Modern geopolitics diverges from its traditional roots, which were tied to pure physical geography, and embraces a broader, more complex vision that includes global and even spatial interactions. In a world where globalization and interdependence among nations are undeniable, even the smallest nations must develop strategies that take into account global phenomena, extending beyond terrestrial borders in search of new resources and opportunities.
A New Definition of Geopolitics
In the modern era, geopolitics is no longer confined to the study of the past and present but also includes forecasting and planning for the future. It has become the art of influencing events on an international level, uniting the ambition to guide not only the fate of one’s nation but potentially a significant portion of the world.
Geopolitics and Geography: An Unaltered Link Despite its evolution, geopolitics remains intrinsically tied to traditional geographical aspects such as natural formations and resources, but now also extends to factors like economics and finance, making it a decisive force in all national policies.The Harsh Reality of International Politics Geopolitics reflects the hypocrisy and cruelty of international politics, where every decision is primarily driven by national interests, often in contrast with those of other states. This dynamic leads to a perpetual state of rivalry and conflict, with alliances and enmities rapidly changing based on continuously evolving interests.
Dominators and Dominated: The International Dualism The international landscape is divided between dominating and dominated nations. The former exercise control at various levels, while the latter may experience such influence directly or indirectly. This dualism is evident in situations like Sudan under the influence of China, or Syria, which sought the support of Russia.
Bismarck’s Theory and Geopolitical Alliances Following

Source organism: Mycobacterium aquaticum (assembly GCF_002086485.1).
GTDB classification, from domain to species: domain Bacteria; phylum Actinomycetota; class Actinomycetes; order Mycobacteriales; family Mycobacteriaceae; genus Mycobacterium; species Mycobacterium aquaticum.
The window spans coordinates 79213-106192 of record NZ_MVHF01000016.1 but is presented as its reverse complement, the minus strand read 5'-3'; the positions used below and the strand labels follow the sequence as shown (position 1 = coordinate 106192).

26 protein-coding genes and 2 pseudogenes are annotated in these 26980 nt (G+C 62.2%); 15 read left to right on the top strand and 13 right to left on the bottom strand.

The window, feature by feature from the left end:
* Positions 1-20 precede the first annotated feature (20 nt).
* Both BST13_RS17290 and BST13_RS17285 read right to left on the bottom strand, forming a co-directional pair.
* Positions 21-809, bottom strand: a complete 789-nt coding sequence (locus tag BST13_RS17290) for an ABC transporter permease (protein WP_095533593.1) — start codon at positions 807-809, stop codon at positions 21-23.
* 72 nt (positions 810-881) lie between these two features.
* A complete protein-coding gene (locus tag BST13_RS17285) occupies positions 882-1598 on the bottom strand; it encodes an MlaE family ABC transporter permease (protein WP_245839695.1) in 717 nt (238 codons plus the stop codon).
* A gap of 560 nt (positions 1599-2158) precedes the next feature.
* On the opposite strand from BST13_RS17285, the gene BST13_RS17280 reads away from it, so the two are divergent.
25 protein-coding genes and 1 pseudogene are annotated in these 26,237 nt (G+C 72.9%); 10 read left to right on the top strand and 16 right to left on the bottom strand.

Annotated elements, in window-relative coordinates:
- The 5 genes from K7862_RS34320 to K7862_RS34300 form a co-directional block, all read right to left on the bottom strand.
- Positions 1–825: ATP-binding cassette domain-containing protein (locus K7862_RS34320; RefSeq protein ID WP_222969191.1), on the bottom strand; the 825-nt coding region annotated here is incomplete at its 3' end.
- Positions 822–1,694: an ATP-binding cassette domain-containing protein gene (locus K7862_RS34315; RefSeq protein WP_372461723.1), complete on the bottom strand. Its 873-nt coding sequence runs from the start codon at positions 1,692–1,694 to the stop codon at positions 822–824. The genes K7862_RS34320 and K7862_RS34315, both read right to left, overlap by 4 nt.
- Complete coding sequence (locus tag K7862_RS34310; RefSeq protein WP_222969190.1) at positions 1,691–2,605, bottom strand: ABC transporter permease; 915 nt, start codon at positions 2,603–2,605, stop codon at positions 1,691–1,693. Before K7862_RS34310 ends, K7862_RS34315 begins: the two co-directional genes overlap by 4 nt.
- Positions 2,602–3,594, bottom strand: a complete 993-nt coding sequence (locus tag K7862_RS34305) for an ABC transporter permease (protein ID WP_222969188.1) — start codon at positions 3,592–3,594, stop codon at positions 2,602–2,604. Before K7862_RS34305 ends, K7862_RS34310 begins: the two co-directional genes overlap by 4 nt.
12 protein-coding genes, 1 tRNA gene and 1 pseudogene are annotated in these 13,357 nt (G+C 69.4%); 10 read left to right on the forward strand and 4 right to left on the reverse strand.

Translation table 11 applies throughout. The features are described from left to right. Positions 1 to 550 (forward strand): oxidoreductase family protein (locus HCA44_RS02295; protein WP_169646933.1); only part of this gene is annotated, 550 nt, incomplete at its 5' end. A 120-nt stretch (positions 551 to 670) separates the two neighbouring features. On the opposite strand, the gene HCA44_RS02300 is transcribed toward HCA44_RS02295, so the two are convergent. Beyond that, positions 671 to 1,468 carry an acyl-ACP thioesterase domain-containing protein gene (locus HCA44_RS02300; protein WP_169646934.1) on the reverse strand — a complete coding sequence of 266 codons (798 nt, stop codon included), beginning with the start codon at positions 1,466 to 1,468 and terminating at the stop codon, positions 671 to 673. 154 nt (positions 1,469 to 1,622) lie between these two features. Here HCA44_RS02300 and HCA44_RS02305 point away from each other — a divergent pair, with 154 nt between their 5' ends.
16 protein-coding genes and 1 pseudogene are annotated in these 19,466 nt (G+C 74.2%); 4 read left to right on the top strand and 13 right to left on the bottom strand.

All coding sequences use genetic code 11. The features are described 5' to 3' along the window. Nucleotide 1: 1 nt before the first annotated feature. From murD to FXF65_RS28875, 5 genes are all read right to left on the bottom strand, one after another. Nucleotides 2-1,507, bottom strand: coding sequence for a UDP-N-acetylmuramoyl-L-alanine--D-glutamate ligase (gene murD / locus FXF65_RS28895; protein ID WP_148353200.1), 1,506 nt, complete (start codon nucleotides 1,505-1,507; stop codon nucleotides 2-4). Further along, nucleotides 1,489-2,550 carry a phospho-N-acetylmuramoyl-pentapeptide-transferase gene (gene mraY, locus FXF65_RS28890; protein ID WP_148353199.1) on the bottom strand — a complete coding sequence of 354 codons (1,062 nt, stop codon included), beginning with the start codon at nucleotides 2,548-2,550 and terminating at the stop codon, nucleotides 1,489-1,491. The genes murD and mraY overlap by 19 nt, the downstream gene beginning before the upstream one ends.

Otto von Bismarck’s thought, some nations seek alliances to increase their geopolitical relevance. This dynamic sometimes pushes even medium-sized countries to participate in conflicts unrelated to their direct interests, in search of a place in the global power game.
Rebels and Vassals: Geopolitical Diversity
Some countries, like North Korea, choose to isolate themselves from the international system, becoming “geopolitical rebels.” Others, like Saudi Arabia, Turkey, Egypt, and Iran, influential at a regional level, maintain a delicate balance not to disrupt relationships with superpowers.
Strategic Players and Geopolitical Pivots
The distinction between “strategic players” and “geopolitical pivots,” theorized by Zbigniew Brzezinski, offers a clear perspective on the structure of global power. “Strategic players” are powerful nations capable and willing to extend their influence far beyond their borders, actively altering the global geopolitical balance. These countries, like the United States, China, and Russia, not only possess significant resources and military power but are also key actors in global economic and political decisions.On the other hand, “geopolitical pivots” are states that, while not necessarily great powers, occupy strategic geographical positions influencing access to crucial resources or transit routes. Notable examples include Ukraine, Iran, and Turkey. These countries often find themselves at the center of international tensions due to their strategic importance, both in terms of natural resources and geographic location.
Conflicts and Interests: Modern Realpolitik
In modern geopolitics, conflicts and alliances are often driven by “realpolitik,” a policy based on interests and pragmatic circumstances rather than ideals or moral principles. This approach is evident in international relations, where states act based on their national interests, often at the expense of common global interests, such as in the fight against climate change.
Geopolitics and the Future Looking to the future, geopolitics will continue to be a dynamic and rapidly changing field. Challenges like digitalization, climate change, and new technological discoveries will further shape international relations. The ability to predict and adapt to these changes will be crucial for nations seeking to maintain or improve their position in the world.
In summary, modern geopolitics is a complex interweaving of national ambitions, resources, strategic positions, and power dynamics. As nations navigate this complex landscape, they must balance their interests with those of the global community, facing challenges that require cooperation and mutual understanding beyond the traditional boundaries of geopolitics.